I am so moved by these kind words.

Number 2 – Regular donations to Greenpeace

On Friday the 7th of February I gave a one-off larger donation and signed up to give regular monthly donations to Greenpeace. I chose Greenpeace because I care passionately about the environment and believe they do a good job at raising awareness about different environmental issues. They are a huge organisation, very well known, and have a lot of lobby power in governments throughout the world. As such, I see them as being in a great position to help protect the natural world. I am particularly happy to support them because they are quite radical, but also committed to non-violent protest.

http://www.greenpeace.org

Number 1 – Regular donations to Oxfam

On Thursday the 6th of February 2014 I signed up to give a regular donation to Oxfam. This is the day I see as the official start day of the challenge. No particular reason, just that is when I thought about doing it, so that is when I started. It was originally going to be 30 good things in 30 days, but I want to make it a bit longer-lasting.

Even though I said this challenge is done on a budget, I also do want to give a certain amount of money. I have always given 10% of my earnings to charity, and because my income has been erratic until now, my regular donations to charities have made up a small proportion of my total donations. However, as I am about to start a job with a more regular income, I also want to give more regular donations.

Oxfam is a charity whose work I have a lot of respect for. While they are not as well known here in New Zealand as perhaps some other countries, I became very familiar with their amazing work while growing up in the UK. They do incredible things to help people in poorer countries: not just giving emergency aid, but also helping people increase their resilience and become self-sufficient.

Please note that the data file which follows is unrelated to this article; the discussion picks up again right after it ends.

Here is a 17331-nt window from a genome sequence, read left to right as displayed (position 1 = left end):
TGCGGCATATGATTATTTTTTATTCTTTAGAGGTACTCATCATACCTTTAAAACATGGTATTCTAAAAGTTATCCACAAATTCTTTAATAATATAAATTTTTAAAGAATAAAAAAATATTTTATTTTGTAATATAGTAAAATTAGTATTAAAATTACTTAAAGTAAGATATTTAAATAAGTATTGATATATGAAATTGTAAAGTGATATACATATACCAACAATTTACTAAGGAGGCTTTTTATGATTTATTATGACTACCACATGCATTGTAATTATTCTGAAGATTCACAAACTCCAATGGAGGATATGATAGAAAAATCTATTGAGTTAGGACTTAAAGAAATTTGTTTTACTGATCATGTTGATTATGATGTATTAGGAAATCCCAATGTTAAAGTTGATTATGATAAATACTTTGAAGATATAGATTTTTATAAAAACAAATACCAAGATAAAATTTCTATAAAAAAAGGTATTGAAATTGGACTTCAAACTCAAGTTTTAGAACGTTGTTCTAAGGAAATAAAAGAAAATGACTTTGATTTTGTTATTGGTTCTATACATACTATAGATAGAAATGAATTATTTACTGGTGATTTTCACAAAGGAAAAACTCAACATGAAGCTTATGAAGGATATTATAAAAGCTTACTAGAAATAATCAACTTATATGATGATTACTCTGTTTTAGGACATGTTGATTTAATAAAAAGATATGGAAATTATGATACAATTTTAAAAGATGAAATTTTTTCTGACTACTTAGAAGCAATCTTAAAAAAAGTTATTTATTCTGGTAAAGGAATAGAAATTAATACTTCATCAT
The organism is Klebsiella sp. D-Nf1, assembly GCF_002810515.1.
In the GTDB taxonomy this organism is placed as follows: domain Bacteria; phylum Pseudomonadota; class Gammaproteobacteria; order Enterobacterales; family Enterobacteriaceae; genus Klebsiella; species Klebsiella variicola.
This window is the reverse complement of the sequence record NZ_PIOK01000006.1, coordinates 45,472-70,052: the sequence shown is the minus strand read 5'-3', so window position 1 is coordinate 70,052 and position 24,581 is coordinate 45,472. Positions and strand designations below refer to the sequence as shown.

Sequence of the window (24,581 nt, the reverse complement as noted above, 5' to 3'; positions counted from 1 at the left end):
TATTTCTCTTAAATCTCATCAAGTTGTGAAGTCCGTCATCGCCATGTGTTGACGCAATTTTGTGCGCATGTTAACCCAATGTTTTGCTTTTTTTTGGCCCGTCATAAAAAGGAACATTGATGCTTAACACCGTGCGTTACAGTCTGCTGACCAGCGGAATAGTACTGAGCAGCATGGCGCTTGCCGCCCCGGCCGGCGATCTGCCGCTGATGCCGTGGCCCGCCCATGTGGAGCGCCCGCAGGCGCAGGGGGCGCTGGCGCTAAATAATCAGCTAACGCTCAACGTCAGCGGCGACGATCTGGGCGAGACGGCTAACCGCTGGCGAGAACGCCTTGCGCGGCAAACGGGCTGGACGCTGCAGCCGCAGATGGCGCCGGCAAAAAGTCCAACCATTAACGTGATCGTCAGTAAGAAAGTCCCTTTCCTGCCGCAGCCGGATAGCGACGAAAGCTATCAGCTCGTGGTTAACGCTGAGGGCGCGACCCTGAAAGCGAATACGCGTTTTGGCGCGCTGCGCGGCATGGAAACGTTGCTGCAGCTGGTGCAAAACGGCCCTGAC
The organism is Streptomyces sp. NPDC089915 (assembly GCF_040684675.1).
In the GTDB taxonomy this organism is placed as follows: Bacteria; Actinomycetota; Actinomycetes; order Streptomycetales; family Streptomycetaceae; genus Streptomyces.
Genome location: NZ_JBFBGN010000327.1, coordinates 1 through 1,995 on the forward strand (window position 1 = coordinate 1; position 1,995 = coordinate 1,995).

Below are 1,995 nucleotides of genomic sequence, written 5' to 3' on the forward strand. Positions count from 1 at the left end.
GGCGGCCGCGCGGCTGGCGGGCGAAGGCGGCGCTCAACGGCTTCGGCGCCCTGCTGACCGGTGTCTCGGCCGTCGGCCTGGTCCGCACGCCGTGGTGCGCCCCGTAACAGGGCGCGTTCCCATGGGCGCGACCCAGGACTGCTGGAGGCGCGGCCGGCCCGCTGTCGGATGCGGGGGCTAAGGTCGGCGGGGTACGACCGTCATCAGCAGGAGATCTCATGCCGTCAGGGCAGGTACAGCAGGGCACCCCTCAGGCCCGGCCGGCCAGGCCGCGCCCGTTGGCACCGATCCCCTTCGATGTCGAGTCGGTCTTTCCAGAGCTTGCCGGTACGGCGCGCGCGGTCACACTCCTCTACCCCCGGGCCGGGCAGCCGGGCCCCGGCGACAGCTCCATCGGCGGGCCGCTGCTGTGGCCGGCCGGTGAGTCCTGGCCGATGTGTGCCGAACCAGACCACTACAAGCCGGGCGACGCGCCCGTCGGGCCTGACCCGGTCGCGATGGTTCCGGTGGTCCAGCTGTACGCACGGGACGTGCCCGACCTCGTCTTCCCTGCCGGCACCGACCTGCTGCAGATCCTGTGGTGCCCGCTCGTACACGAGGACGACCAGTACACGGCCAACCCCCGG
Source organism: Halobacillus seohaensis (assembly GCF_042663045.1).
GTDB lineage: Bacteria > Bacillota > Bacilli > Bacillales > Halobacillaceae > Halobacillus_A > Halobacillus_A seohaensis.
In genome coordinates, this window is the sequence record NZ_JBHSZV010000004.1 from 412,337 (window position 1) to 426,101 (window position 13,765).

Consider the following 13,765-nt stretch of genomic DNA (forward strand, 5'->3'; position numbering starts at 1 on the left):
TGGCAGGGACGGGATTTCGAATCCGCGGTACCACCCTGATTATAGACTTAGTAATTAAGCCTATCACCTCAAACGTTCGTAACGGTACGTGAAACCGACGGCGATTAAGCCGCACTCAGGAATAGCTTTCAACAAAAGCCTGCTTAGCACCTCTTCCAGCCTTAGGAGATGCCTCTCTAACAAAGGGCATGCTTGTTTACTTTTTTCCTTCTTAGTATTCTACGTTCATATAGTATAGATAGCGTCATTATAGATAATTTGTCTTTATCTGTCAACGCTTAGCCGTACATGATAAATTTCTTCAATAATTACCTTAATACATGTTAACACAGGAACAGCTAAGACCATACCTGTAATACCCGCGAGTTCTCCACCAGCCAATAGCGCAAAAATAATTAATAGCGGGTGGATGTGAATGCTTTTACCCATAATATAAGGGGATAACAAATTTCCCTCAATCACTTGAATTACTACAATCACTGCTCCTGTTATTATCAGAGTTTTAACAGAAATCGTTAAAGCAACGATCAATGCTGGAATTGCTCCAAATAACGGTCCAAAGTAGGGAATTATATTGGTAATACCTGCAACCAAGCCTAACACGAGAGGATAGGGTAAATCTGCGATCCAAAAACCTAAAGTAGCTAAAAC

http://www.oxfam.org

My idea – 100 altruistic actions in 2014

My 2014 Challenge

I have had an idea and want to write it down so I can keep track of it, so have created this blog.

My motivation to do this is that I hold a great deal of love for people and the planet, but am also very frustrated by social and environmental injustice. I believe every person can create change, and already try to live in a way that is environmentally-considerate and compassionate to others. But I want to do more.

So I have set myself a challenge: to undertake (at least) a hundred different altruistic/pro-active actions this year.

Some are going to be bigger, some are going to be smaller, but they have to be out of my ordinary routine to count (with possible exceptions, but it cannot be something that is already an everyday norm of my life). The actions have to be pro-active, not passive. And shouldn’t have direct benefits to me.

My aim of this challenge is to do good things… that help people, the planet, or at least bring a happiness and spread love to others. My ‘philanthropic vision’ is on quite a small budget, so I suppose I also want to see that it is possible to create change even without having huge resources available to you.

I am not doing this with an expectation of this ever being read. I am not doing this because I want to be seen as a ‘good person’. I just want to see how easy or hard it is to do positive things for people and planet a) regularly and b) on a budget.

If there is anyone reading this, thanks for taking the time.

Actions so far

(Individual posts can be found easily by searching for the desired number using the search box to the right of the page)

1. Regular donations to Oxfam

2. Regular donations to Greenpeace

3. Offered to lend to a stranger

4. Bought a lottery ticket for a homeless man

5. Gave baby stuff to a to-be mum

6. Started a charity